The news came like a bolt from the blue late last month – Africa’s two most famous hubs were now one after the Lagos-based Co-Creation Hub (CcHub) acquired the Nairobi iHub.
Both hubs are centre points within their own ecosystems, formed within months of each other, with formidable brands and reputations. Launched in 2011, CcHub has built a community of over 14,000 people and incubated a portfolio of over 120 early-stage ventures, including LifeBank, Riby, BudgIT and WeCyclers. iHub, meanwhile, launched in 2010, and is home to internationally-recognised companies such as BRCK and Ushahidi, as well as startups likes Eneza Education, Taimba and Optimetriks.
But now, in 2019, they are acquirer and acquired, with iHub now part of CcHub’s pan-African stable, maintaining its own brand and local management but owned by a Nigerian counterpart and directed by chief executive officer (CEO) Bosun Tijani. How did it come to this, and what does the future hold for the new “African mega incubator”?
Back to the beginning
For all the similarities between CcHub and iHub, the two organisations came about in very different ways, which would impact the way they went on to develop their models.
Founded by Tijani and Femi Longe, CcHub started life as a for-profit and sought sustainability in a big way from the beginning. iHub, however, essentially sprung out of Ushahidi, the open source mapping startup founded by David Kobia, Erik Hersman, Judith Owigar and Ory Okolloh, and derived initial funding from the company. Omidyar Network and Hivos were other early backers.
Both hubs immediately gained deserved reputations for supporting local startups as the Nigerian and Kenyan startup scenes began booms that continue to this day, and their names became almost synonymous with their local ecosystems. Yet while CcHub ploughed ahead in its quest for sustainability, charging for workspace, backing dozens of startups through its incubation programme, and launching the Growth Capital Fund, iHub remained donor-funded.
Eventually, this became unsustainable. Though iHub has never released any financial information, and the major players are unwilling to go into detail, it is clear that by 2016 the hub was losing money and needed to change its ways to stay relevant, or even survive, in a world where co-working spaces and incubators were now very common.
Dr Bitange Ndemo, former permanent secretary in Kenya’s Ministry of Information and Communication, and a key player in iHub’s early years, told Disrupt Africa his understanding was that the hub was struggling financially by 2016.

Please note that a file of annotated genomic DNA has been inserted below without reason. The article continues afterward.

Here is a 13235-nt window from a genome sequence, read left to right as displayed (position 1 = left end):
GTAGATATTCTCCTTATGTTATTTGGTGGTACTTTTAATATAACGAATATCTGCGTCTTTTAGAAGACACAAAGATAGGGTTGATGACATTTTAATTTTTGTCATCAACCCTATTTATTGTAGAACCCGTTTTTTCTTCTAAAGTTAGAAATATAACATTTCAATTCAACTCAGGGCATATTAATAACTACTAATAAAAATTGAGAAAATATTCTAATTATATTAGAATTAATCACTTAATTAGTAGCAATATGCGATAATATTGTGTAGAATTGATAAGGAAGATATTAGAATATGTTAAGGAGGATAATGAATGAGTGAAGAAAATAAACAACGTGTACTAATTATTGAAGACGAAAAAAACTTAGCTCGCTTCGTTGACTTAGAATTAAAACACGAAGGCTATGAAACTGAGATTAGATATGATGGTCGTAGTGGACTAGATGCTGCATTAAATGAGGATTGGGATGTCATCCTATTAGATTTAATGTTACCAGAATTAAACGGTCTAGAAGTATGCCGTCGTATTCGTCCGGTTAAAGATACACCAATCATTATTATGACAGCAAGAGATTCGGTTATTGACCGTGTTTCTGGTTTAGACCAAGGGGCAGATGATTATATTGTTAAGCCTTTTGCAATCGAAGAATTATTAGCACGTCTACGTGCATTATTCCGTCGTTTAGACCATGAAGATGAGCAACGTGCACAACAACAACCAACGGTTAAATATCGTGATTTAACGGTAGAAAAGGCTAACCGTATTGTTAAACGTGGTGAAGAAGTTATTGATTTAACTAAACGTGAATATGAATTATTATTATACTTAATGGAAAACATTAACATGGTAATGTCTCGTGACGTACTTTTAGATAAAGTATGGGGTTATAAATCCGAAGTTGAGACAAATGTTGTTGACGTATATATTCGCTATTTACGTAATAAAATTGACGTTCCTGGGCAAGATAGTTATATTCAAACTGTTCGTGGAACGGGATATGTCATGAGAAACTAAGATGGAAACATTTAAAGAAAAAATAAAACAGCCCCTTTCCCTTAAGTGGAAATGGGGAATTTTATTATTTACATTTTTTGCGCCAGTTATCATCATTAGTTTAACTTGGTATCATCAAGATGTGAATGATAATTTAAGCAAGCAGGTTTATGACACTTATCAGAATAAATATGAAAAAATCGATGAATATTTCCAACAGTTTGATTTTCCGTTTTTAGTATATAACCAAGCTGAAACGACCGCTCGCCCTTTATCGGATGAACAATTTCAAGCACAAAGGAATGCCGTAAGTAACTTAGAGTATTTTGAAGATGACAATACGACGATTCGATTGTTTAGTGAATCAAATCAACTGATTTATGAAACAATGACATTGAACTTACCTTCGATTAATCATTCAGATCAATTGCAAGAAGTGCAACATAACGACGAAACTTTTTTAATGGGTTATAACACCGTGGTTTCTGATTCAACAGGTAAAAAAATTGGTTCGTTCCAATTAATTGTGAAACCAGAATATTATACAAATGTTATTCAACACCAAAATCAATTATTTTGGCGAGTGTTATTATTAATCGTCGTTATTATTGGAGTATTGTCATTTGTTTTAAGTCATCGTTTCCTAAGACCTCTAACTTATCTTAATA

“Their consultancy was not doing well,” he said.
Hersman corroborates this, saying iHub was running a profit until 2013 when he left operationally, but was “not quite break even, but close” between 2013 and 2016.
However close, changes were deemed necessary. Kamal Bhattacharya had worked at IBM for 17 years, most latterly at IBM Research – Africa, but by July 2016 he was looking for his next project. Persuaded to help out by Hersman, he joined iHub as interim CEO, with a brief to “repurpose” the organisation as a more commercial entity.
Speaking to Disrupt Africa, Bhattacharya does not deny that the financial situation was less than stellar, but says it was “not too bad”.
“There was always money, I wasn’t trying to save them from going broke. Sure it had some financial issues, but there was a lot of good will towards it and they attracted quite a lot of good deals,” he said.
“But if you want to get acquired you need to have a proper structure and some kind of philosophy. That is what I thought was lacking. In my time it was in no shape or form to be acquired.”
Acquisition 1.0, iHub 2.0
That, apparently, has changed, with much of the credit put down to the new strategy put in place by Bhattacharya, many aspects of which have since been implemented. To kick it all off, iHub needed investment. This was secured, but it didn’t come from who we were told it came from.
In a 2016 blog post, subsequently reported by Disrupt Africa, Hersman said the hub had raised funding in order to help it scale operations, tighten up its service offerings and reach sustainability. Declaring the “next chapter” for the space, Hersman said the investors were local players in the tech ecosystem, namely Dr Bitange Ndemo, Becky Wanjiku, Ken Mwenda and Miguel Granier.